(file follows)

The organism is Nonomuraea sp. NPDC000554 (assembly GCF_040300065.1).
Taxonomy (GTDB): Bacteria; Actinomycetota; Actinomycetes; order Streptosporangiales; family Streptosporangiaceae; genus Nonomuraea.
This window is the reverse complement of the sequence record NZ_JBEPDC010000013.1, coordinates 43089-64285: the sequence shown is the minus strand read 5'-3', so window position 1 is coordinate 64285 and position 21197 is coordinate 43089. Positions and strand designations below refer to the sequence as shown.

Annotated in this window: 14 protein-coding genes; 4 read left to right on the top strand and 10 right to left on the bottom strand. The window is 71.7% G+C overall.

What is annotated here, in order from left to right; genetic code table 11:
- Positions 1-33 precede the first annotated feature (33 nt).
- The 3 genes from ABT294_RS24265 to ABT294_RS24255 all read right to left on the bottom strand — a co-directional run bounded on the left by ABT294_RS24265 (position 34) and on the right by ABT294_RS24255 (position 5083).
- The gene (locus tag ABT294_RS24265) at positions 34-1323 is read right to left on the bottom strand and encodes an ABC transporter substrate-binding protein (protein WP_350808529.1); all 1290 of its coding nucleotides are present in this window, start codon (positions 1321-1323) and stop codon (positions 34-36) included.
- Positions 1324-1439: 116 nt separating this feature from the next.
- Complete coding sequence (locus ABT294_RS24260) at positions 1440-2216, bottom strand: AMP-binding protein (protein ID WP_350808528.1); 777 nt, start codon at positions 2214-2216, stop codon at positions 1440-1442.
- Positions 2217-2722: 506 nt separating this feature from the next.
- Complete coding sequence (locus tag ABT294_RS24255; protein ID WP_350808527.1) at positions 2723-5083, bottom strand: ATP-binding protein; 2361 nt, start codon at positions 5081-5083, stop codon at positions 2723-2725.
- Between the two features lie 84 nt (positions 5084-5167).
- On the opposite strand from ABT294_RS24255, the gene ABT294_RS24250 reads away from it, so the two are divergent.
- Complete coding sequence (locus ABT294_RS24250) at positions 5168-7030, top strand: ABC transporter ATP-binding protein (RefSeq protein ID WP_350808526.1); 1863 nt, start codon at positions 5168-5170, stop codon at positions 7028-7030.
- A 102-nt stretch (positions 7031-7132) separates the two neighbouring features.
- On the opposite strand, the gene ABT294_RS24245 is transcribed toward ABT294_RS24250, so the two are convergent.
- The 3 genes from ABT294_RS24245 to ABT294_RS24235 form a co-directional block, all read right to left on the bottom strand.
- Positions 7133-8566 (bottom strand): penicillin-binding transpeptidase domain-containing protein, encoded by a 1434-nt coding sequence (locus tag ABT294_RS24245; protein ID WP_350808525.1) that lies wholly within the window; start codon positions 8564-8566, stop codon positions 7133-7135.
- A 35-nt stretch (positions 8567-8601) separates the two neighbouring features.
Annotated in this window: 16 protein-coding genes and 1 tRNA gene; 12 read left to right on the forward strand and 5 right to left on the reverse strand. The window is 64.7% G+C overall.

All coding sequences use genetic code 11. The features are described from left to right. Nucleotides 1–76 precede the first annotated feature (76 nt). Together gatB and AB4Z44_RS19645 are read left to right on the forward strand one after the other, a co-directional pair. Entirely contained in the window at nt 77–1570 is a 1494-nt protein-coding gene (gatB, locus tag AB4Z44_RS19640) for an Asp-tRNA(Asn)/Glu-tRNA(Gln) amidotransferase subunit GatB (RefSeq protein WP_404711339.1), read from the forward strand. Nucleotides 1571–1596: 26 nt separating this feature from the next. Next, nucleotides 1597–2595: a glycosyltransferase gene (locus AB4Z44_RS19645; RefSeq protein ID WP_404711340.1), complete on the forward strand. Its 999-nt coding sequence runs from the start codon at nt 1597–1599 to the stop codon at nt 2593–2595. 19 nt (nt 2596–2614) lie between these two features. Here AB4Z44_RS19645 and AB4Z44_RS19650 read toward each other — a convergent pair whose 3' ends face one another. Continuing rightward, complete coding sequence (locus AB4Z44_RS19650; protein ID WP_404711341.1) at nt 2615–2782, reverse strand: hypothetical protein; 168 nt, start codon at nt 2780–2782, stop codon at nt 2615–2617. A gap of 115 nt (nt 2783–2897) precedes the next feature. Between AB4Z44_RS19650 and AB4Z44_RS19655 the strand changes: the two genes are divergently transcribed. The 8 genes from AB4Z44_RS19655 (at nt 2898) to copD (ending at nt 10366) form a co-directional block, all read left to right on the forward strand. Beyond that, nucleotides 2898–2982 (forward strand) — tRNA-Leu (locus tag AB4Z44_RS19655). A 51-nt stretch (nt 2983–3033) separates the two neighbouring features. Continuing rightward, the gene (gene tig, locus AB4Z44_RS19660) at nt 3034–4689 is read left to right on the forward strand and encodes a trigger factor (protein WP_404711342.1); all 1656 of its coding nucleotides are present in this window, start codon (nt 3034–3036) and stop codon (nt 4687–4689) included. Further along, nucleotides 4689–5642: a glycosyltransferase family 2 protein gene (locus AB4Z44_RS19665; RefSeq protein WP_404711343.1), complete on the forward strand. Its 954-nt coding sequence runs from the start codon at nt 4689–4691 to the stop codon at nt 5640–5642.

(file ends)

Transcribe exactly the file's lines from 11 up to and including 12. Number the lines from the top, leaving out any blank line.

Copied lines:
- Positions 2217-2722: 506 nt separating this feature from the next.
- Complete coding sequence (locus tag ABT294_RS24255; protein ID WP_350808527.1) at positions 2723-5083, bottom strand: ATP-binding protein; 2361 nt, start codon at positions 5081-5083, stop codon at positions 2723-2725.